After years of bad experiences with back to school time, we have finally developed a routine that works best for going back to school with a special needs child. Since we finally developed a routine that works, I am hoping that sharing it here will help someone else who struggles like we did in the past.
Back To School For The Special Needs Child
Here’s my plan, as time moves along…
During the summer
During the summer, we do take a break, but we still make it a point to do some reading and writing every day. We make it a point to do one math worksheet, one writing project, and at least 30 minutes of reading every day.
Two weeks prior
We start waking up earlier. We slowly adjust our schedule by 15-30 minutes per day (depending on how late we’ve been sleeping.
We also contact the school to schedule a meeting with our next teacher(s).
One week prior
We meet with the school. We make it a point to meet with literally every person that my son will be working with that school year. We make it a point to meet in their classroom(s) so that he can get used to it, and have a feel for what the year is going to be like.
We also start getting up at the exact time we will have to every morning so that we can get dressed, brush our teeth, eat breakfast, and get to the bus stop on time. We actually walk all the way to the bus stop too, so that we know we won’t be late.
Even though we’ve already met with teachers, I feel like it is VITAL to go to open house, so that my son can get a feel of what the school is going to be like when it is crowded with other students. After all, he has had a 3 month break from the chaos.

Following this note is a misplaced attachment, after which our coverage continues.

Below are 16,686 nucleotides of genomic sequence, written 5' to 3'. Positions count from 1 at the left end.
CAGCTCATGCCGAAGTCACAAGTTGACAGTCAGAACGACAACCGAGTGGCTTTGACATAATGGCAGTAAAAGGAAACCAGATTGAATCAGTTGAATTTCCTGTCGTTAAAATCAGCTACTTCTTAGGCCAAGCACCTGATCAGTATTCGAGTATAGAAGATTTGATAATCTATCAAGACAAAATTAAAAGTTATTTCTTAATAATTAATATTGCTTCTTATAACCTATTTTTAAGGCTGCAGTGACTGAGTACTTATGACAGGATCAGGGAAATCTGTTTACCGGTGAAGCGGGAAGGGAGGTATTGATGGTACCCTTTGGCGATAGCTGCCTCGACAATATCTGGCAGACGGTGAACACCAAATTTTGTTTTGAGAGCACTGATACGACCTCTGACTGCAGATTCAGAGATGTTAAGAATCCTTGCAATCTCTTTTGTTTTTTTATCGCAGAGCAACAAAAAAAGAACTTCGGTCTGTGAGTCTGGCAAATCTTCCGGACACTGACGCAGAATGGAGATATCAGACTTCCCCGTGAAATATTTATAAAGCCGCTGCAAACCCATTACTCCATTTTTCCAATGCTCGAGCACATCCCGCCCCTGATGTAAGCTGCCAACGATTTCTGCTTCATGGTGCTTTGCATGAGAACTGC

The day before
We get up, go through our routine, and answer any questions he may have, to the best of our ability.
The first day of school
No matter how much I want to drive my kids, I put them on the bus so that we can get into routine. And, I take the day off and stay home, so that in case there is an emergency, I can make myself available and be at the school within minutes.
The first two weeks
I stick with the routine. No drop-offs, no pick-ups, no changing the routine unless absolutely necessary.
- Keep paperwork organized
- Keep a calendar for school events, IEP meetings, and teacher conferences, as well as any other meetings or appointments
- Start a communication log
- Keep track of all emails, phone calls, notes home, etc. I suggest keeping all of this in a binder and notating dates and times of each of these.
- Review the current IEP to make sure that it still fits all of your child’s needs
- Establish a before and after school routine
- Try to attend all school events. An involved parent is also an informed parent, and better capable of advocating for their child.